it, upon closer inspection, is made up entirely of bone. hollow-eyed skulls protrude, the rest was long unidentifiable as anything more than a shore comprised completely of bone fragments. this moment alone was greatly sobering.

the sun falls lower in the sky; we, at this point, were certain that the salton sea is not a place you ever want to find yourself in at night. we begin to scout out where we will eat our lunch; our appetites, however, wavered by the day. we find a nice spot a few miles yonder, and we park the car and eat, far enough that the breeze carried to us no decay from the inland ocean.

indisputably, the salton sea is a debacle.

it is a disaster of a grand scale, it is a horrible cesspool of poison and death and rot.
the salinity levels are rising so quickly that in a mere handful of years, the only fish that will be able to survive in its waters are tilapia. despite their ability to cope with the water’s increasing salinity, however, yearly algae blooms kill an unfathomable number of them, too. the birds eat the fish and are poisoned, their carcasses as well can be spotted amongst the fish. even a cat — not but a week dead — lies on the shore, bloated and seeping into the sand that is not sand at all.
it is akin to walking in a nightmare. it is a throwback to any post-apocalyptic movie you can conjure up in your mind. it is in its death throes; it itself, as a whole, is decaying. formed by the colorado river in 1905, it has been dying ever since it came to be.

yet, it is magnificent. it is unfathomable that something like this could even exist, or be allowed to exist. it’s nearly impossible to wrap ones mind around the sheer grandeur of what it holds, both good and bad.

one thing is for certain… we will most definitely be visiting the salton sea again.

First Person Shooter The Movie

I don’t understand this. Why would an alien race thats traveled nearly god knows how many light years away to commit a ground invasion of a planet of nearly Six BILLION people.  Why not just gas the planet? burn it? flood it? If they’re so smart why not commit to a false peace? they’re looking for resources? why don’t you enslave the populous? barter false deceptive deals? hold the world hostage? they obviously have the technology.

All these questions completely make this movie seem so pulpy.  Something out of Mars Attacks. Ground war? Why not an orbital bombardment if your gonna get messy. why get close when you can soften up your targets from a strategically valid high ground. Hover ships; fucking use them to your advantage.  why use them as high speed bombers? why no preemptive strikes? Why attack from the coasts?Why are alien invasion movies so formulaic? Aliens win, humans lose, humans gain tech, humans win/lose.

Why can’t there be a political movie with alien contact and an eventual build up of low tech arms. A kind earth is japan and the aliens are america deal. a rapidly developing nation trying to catch up to the galactic stage of “space westernization”  then finds itself becoming an upstart struggling to find its place, but in the end makes the wrong decisions and gets slammed into dust. wait that was Babylon 5.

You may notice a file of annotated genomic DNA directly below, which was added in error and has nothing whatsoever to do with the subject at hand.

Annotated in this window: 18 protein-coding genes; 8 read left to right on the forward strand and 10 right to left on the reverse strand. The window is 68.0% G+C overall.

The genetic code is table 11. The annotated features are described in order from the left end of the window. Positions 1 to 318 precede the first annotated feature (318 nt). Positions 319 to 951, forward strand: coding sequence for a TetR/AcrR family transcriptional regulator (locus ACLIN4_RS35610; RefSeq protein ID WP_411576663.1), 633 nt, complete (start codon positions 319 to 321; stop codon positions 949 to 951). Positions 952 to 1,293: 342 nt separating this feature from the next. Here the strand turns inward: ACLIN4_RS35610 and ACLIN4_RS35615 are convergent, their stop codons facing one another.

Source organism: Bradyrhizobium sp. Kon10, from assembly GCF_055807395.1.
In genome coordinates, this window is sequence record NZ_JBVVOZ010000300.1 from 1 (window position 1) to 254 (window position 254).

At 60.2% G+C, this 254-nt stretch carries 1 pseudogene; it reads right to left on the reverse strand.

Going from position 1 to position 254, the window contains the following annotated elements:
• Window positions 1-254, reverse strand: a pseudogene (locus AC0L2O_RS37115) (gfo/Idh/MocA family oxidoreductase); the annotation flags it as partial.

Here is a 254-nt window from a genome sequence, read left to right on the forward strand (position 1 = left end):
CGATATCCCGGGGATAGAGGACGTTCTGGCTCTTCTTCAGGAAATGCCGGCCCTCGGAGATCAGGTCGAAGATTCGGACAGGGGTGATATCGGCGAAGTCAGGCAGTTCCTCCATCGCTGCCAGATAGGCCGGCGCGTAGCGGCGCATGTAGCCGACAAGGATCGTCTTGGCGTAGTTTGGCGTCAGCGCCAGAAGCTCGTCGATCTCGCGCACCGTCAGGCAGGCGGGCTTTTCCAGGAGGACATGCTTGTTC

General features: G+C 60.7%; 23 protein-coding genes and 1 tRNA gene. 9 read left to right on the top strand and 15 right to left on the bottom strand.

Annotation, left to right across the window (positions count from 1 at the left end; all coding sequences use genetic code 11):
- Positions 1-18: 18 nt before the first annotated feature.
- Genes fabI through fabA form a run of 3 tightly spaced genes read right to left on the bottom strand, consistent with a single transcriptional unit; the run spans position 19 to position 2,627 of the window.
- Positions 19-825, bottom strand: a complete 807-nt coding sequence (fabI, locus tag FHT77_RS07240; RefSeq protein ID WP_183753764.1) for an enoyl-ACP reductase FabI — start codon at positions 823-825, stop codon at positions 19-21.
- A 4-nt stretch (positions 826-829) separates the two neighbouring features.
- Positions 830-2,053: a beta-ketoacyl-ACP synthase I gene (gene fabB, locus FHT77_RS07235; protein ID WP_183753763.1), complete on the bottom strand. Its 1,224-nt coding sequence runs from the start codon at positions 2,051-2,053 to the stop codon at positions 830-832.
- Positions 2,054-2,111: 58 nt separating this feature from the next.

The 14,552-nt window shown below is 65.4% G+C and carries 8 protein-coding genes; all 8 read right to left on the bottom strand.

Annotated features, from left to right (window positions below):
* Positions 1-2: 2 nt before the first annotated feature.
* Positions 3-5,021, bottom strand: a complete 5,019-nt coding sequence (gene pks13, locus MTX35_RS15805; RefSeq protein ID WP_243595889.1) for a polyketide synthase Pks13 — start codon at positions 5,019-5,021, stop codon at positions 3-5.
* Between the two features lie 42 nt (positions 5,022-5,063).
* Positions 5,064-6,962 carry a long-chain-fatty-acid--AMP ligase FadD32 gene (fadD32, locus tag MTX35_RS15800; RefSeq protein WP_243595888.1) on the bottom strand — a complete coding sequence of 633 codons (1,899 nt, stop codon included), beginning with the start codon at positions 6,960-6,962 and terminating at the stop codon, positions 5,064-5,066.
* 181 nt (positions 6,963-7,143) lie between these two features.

It all seems like an excuse to put the story into the grunts point of the view. The first person shooter point of view. What this movie is trying to do is to cash in on the adrenaline filled fast shoot em up action of video games.  And similarly they’re trying to duplicate the same inane illogical stories from those games.  ONE MAN CAN MAKE A DIFFERENCE. CONFLICT ON A LARGE SCALE. THE ODDS ARE AGAINST YOU/HERO.  The tiresome locale of the battlefield has soaked movie making and video games for the past decade.  Is that all we can think of? what next to shoot? what next to blow up?

What happened to the originality of science fiction, the analogs between present past and eventual or distant future where one could look and find a piece of themselves or their lives they never looked at, and relate to it in some meaningful way? It seems that its all been traded away for the working parts of half thought half inspired ripoffs of Aliens.  People want to see things pop and burn with a little forced drama thrown in. No longer can science fiction be thought provoking or slow lest it sink in a black hole of lost profit. Humanity can never be at eyes height with the hordes of alien aggressors lest they be humanized themselves.  We will always be the victim. There will always be a threat. Yet the threat is against our very humanity which we push away with these films.

As pop culture delves into itself, cannibalistic and roundabout, science fiction seems to find itself at a recycled and regurgitated end. No new ideas are spread. No new worlds sought. No frontiers explored or spared. only the wasteland of the battlefield remains much to the viewers delight.

-Red Mage

simpson park hike

early morning, day off, no plans… what to be done about this? solution? a nice, short hike at a very cool place not at all far from home, one too often overlooked when it comes to planning trips.
we get ready and head out, of course, not forgetting the regulatory stop at starbucks! ah, energy.